Scores feared dead in Nigeria gas tanker fire

At least 100 people queuing to refill gas tankers ahead of Christmas reported to have died, with many also injured.

    Muhammadu Buhari's office said "tens of people" who had been looking forward to their Christmas celebrations had been killed [AP]
    Muhammadu Buhari's office said "tens of people" who had been looking forward to their Christmas celebrations had been killed [AP]

    A gas tanker truck ignited an inferno at a crowded industrial gas plant in Nigeria, reportedly killing more than 100 people lining up to refill their cooking gas cylinders.

    The disaster took place on Thursday in Nnewi, a predominantly Christian community in southeast Nigeria, as residents were rushing to refill their gas cylinders in time for Christmas.

    The extent of the death toll was not immediately clear.

    By the time firefighters managed to put out the blaze, an Associated Press reporter said they counted the remains of more than 100 corpses.

    But in an interview with Al Jazeera, the plant's manager Peter Nwosu said he was unable to confirm the toll.

    He denied reports that the death toll had surpassed 100 and said more details would be known following an assessment at the site on Friday morning.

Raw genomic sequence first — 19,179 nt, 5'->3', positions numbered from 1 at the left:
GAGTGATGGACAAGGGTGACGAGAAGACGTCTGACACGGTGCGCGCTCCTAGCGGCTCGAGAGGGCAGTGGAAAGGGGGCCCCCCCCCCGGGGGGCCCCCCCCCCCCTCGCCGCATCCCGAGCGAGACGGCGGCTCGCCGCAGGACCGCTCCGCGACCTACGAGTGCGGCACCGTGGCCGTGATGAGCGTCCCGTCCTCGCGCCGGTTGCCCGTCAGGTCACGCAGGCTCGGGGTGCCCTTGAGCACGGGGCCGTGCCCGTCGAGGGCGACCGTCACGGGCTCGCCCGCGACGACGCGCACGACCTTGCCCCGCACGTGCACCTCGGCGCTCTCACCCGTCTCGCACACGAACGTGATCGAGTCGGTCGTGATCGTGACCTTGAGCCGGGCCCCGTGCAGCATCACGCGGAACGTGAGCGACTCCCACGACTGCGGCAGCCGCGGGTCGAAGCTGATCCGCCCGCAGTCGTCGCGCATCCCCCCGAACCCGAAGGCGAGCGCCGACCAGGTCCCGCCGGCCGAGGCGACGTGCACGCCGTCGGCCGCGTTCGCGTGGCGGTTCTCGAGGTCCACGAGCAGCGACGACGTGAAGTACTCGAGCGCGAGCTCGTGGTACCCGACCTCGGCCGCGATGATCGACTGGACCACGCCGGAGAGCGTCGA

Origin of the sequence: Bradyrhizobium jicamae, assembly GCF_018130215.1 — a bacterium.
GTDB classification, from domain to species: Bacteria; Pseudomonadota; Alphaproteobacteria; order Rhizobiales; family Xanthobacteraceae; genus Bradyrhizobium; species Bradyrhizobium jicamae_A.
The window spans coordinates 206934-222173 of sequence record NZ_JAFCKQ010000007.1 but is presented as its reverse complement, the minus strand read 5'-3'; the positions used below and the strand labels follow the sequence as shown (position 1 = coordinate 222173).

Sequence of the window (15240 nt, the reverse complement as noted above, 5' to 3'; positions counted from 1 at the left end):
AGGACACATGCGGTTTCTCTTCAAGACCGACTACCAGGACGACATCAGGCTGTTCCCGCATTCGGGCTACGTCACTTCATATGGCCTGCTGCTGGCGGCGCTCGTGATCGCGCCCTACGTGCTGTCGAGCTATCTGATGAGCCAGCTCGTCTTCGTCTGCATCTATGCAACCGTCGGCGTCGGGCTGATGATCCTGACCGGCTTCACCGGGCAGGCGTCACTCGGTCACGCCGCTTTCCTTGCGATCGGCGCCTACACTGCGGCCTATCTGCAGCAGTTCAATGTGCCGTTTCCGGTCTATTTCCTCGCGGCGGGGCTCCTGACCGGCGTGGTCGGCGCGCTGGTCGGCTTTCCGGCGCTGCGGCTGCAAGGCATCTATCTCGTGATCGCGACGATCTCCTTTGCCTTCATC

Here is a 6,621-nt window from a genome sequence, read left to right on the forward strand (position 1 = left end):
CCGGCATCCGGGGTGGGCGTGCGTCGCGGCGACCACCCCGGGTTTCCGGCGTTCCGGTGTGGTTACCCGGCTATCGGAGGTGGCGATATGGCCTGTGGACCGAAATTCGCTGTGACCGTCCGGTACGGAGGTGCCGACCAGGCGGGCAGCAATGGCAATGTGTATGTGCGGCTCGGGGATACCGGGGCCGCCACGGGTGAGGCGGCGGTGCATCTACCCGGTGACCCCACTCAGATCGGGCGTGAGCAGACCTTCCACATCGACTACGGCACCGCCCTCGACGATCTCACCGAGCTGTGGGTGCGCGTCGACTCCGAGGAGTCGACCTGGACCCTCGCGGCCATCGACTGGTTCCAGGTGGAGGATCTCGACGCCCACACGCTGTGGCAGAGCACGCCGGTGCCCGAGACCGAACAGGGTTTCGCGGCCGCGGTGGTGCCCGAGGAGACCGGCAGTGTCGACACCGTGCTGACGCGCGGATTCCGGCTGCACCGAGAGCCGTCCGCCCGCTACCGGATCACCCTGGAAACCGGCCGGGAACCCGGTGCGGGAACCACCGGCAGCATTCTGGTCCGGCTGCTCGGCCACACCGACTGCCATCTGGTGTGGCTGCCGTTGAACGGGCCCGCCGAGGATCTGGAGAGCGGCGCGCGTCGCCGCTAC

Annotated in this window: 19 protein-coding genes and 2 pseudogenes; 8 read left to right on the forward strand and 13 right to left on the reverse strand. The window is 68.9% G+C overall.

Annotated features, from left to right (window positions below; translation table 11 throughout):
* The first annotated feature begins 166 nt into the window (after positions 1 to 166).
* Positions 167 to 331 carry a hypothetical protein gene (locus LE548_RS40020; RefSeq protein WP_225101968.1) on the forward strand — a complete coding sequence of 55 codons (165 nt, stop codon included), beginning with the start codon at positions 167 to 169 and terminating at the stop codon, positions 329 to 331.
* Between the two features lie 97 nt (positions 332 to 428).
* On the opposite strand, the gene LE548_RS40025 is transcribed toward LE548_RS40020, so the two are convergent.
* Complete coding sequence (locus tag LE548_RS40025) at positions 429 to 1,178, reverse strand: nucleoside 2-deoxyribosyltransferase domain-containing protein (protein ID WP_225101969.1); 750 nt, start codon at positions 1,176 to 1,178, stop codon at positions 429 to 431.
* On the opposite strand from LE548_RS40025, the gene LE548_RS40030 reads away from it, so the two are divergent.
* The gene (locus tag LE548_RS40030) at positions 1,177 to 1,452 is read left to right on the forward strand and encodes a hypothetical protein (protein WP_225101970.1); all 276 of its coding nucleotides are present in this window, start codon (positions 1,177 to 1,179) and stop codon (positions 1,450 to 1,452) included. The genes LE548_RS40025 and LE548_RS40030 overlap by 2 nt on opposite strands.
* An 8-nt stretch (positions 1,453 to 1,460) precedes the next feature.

The naij.com Nigerian news site said the dead and badly burned victims were taken to Nnamdi Azikwe University Teaching Hospital.

    According to a witness quoted on the site, the accident happened at 11am local time on Thursday.

     

    SOURCE: Al Jazeera and agencies


    YOU MIGHT ALSO LIKE

    FGM: The last cutting season

    FGM: The last cutting season

    Maasai women are spearheading an alternative rite of passage that excludes female genital mutilation.

    'No girl is safe': The mothers ironing their daughters' breasts

    Victims of breast ironing: It felt like 'fire'

    Cameroonian girls are enduring a painful daily procedure with long lasting physical and psychological consequences.

    Could mega-dams kill the mighty River Nile?

    Could mega-dams kill the mighty River Nile?

    For Ethiopia, a new dam holds the promise of much-needed electricity; for Egypt, the fear of a devastating water crisis.